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Caffeine for Health and Athletic Performance

Updated: Jun 27, 2022

Author: Daniel Burnett

Posted: 2/3/2022

Caffeine is the most consumed psychoactive substance in the world. With the amount of caffeine that most adults drink, have you ever wondered about its health benefits or risks? As an athlete, do you ever wonder if caffeine is the right motivational tool, or if it is hurting your performance? Good news is that the answers to these questions are in this article. Grab yourself a cup of coffee and have a read!

Caffeine was popularized in Egypt in approximately 850 AD and has been consumed in a form of coffee ever since. A staggering number of adults consume caffeinated beverages. In fact, an average of 90% of adults worldwide consume caffeine. With caffeine consumption being so common, it is important to ask if it is helping or hurting us.

The general thought is that caffeine consumption in the right amount can boost physical endurance, alertness, mood, cognitive functions, and athletic performance. However, like any drug, caffeine in excess can lead to concerns of sleep disturbances, addiction and dependency, anxiety, dehydration, and high blood pressure risks. So, how much is too much? Studies conducted by various researchers of the British Nutrition Foundation established double blind trials with placebo controls over 15 years to establish caffeine consumption that would maximize the benefits of caffeine use and minimize its risks. Most of the studies reported benefits associated with caffeine intake that equated to 38 to 400 mg per day. Most adults meet this range at approximately 200mg per day.

First, it is important to evaluate the cognitive findings. Caffeine inhibits neurotransmitters known to slow down brain activity. The receptors are benzodiazepine and, more importantly, adenosine. Caffeine acts as a stimulant due to the way it acts on adenosine receptors in the neural membranes. Adenosine is a neuromodulator in the central nervous system (CNS). In layman’s terms, adenosine is a messenger that binds to receptors in the CNS. When adenosine binds to its receptors, neural activity slows, causing sleepiness. Adenosine is essentially a hormone that facilitates sleep. Caffeine is an antagonist to adenosine, meaning that it can bind to the same receptors. This means that fewer receptors will be available for adenosine to bind to, and the brain will not slow down as fast. This inhibitor of adenosine can lead to a perception of decreased fatigue, which can ultimately benefit the athlete.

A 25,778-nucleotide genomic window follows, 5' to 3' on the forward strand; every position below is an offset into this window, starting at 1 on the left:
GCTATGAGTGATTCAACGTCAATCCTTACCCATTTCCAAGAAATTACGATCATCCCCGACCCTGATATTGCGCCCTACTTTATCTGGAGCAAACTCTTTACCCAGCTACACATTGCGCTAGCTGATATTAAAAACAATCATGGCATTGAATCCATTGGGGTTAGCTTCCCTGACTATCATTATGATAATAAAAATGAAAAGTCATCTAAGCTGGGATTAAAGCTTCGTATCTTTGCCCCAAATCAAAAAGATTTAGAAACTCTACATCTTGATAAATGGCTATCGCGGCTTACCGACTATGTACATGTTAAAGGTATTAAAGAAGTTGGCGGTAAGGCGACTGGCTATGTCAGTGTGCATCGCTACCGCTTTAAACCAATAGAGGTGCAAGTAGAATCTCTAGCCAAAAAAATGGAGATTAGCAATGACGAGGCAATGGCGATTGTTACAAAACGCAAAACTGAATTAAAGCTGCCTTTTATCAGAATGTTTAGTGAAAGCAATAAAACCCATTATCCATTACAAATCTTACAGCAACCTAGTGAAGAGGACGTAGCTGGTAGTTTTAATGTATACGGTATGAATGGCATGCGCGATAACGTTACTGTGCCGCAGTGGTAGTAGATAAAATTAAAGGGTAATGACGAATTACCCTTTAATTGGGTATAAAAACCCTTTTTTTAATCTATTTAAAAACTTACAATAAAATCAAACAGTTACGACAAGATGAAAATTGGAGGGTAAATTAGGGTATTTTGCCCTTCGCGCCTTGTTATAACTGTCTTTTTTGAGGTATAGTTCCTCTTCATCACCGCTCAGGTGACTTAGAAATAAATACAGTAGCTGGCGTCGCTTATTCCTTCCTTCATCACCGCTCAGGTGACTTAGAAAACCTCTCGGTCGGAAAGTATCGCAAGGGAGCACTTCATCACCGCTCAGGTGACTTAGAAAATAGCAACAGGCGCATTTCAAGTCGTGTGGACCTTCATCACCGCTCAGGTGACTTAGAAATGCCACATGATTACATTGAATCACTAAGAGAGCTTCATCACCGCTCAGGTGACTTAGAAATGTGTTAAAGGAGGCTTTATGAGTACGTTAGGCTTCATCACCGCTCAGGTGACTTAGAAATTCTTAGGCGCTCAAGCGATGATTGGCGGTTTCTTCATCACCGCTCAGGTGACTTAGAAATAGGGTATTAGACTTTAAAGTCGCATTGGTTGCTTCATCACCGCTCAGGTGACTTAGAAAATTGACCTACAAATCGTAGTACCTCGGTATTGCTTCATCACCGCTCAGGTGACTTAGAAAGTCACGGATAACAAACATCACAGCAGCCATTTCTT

The con is that caffeine can cause sleep disturbances and irritability. Therefore, timing and dosage of consumption is important. For example, caffeine consumption can circulate the body for as long as 10 hours after consumption. For this reason, even an afternoon coffee can impact your sleep routine. A grande dark roast coffee right before bed is not the best idea. Caffeine intake also causes changes to the neurotransmitters of dopamine, serotonin, acetylcholine, glutamate, noradrenalin, and gamma-aminobutyric acid. However, specifically noradrenalin and dopamine should be emphasized. The activation of noradrenalin is known as the “fight or flight” hormone. This hormone will give the body an extra burst of energy, which is the goal of most caffeine drinkers. However, individual responses to caffeine vary and some people experience too much extra energy. This may lead to increased heart rate and irritability with caffeine consumption. Some people also report withdrawal symptoms when caffeine becomes an addiction. The common symptoms are headaches and moodiness. Caffeine increases the production of dopamine, or the pleasure hormone. This can further influence dependency which can later lead to withdraws that consist of headaches, nausea, and excess sleepiness.